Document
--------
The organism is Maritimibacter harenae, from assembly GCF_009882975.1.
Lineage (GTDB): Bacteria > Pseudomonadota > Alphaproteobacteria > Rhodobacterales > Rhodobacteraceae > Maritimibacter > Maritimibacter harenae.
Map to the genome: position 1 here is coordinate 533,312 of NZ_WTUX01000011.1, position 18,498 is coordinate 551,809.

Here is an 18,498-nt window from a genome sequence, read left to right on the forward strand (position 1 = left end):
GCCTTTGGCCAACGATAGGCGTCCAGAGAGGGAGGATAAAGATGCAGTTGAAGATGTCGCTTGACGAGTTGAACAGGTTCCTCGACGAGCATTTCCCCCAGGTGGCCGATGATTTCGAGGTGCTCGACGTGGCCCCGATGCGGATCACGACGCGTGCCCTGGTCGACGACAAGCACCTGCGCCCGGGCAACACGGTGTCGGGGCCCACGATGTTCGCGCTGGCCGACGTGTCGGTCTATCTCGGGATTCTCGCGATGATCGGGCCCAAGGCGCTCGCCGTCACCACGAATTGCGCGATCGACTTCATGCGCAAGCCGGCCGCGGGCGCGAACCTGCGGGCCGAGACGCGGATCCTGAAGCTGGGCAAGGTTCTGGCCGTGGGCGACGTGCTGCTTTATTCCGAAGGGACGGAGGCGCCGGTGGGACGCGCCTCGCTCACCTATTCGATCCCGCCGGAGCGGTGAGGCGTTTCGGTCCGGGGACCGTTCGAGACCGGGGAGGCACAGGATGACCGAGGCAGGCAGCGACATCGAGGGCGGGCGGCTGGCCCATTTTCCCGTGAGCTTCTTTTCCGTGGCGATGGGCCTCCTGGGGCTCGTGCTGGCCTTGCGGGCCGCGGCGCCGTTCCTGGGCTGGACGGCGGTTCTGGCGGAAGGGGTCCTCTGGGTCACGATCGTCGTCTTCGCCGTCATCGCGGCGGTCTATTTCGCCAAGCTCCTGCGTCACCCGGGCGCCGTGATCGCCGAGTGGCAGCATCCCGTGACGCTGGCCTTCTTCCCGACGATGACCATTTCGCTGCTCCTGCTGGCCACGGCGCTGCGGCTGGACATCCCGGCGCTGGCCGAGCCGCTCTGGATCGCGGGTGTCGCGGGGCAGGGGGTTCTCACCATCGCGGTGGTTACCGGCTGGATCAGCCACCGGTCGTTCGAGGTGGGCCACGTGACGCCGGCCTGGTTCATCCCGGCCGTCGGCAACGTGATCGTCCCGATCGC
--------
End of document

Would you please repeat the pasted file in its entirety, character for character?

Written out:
The organism is Maritimibacter harenae, from assembly GCF_009882975.1.
Lineage (GTDB): Bacteria > Pseudomonadota > Alphaproteobacteria > Rhodobacterales > Rhodobacteraceae > Maritimibacter > Maritimibacter harenae.
Map to the genome: position 1 here is coordinate 533,312 of NZ_WTUX01000011.1, position 18,498 is coordinate 551,809.

Here is an 18,498-nt window from a genome sequence, read left to right on the forward strand (position 1 = left end):
GCCTTTGGCCAACGATAGGCGTCCAGAGAGGGAGGATAAAGATGCAGTTGAAGATGTCGCTTGACGAGTTGAACAGGTTCCTCGACGAGCATTTCCCCCAGGTGGCCGATGATTTCGAGGTGCTCGACGTGGCCCCGATGCGGATCACGACGCGTGCCCTGGTCGACGACAAGCACCTGCGCCCGGGCAACACGGTGTCGGGGCCCACGATGTTCGCGCTGGCCGACGTGTCGGTCTATCTCGGGATTCTCGCGATGATCGGGCCCAAGGCGCTCGCCGTCACCACGAATTGCGCGATCGACTTCATGCGCAAGCCGGCCGCGGGCGCGAACCTGCGGGCCGAGACGCGGATCCTGAAGCTGGGCAAGGTTCTGGCCGTGGGCGACGTGCTGCTTTATTCCGAAGGGACGGAGGCGCCGGTGGGACGCGCCTCGCTCACCTATTCGATCCCGCCGGAGCGGTGAGGCGTTTCGGTCCGGGGACCGTTCGAGACCGGGGAGGCACAGGATGACCGAGGCAGGCAGCGACATCGAGGGCGGGCGGCTGGCCCATTTTCCCGTGAGCTTCTTTTCCGTGGCGATGGGCCTCCTGGGGCTCGTGCTGGCCTTGCGGGCCGCGGCGCCGTTCCTGGGCTGGACGGCGGTTCTGGCGGAAGGGGTCCTCTGGGTCACGATCGTCGTCTTCGCCGTCATCGCGGCGGTCTATTTCGCCAAGCTCCTGCGTCACCCGGGCGCCGTGATCGCCGAGTGGCAGCATCCCGTGACGCTGGCCTTCTTCCCGACGATGACCATTTCGCTGCTCCTGCTGGCCACGGCGCTGCGGCTGGACATCCCGGCGCTGGCCGAGCCGCTCTGGATCGCGGGTGTCGCGGGGCAGGGGGTTCTCACCATCGCGGTGGTTACCGGCTGGATCAGCCACCGGTCGTTCGAGGTGGGCCACGTGACGCCGGCCTGGTTCATCCCGGCCGTCGGCAACGTGATCGTCCCGATCGC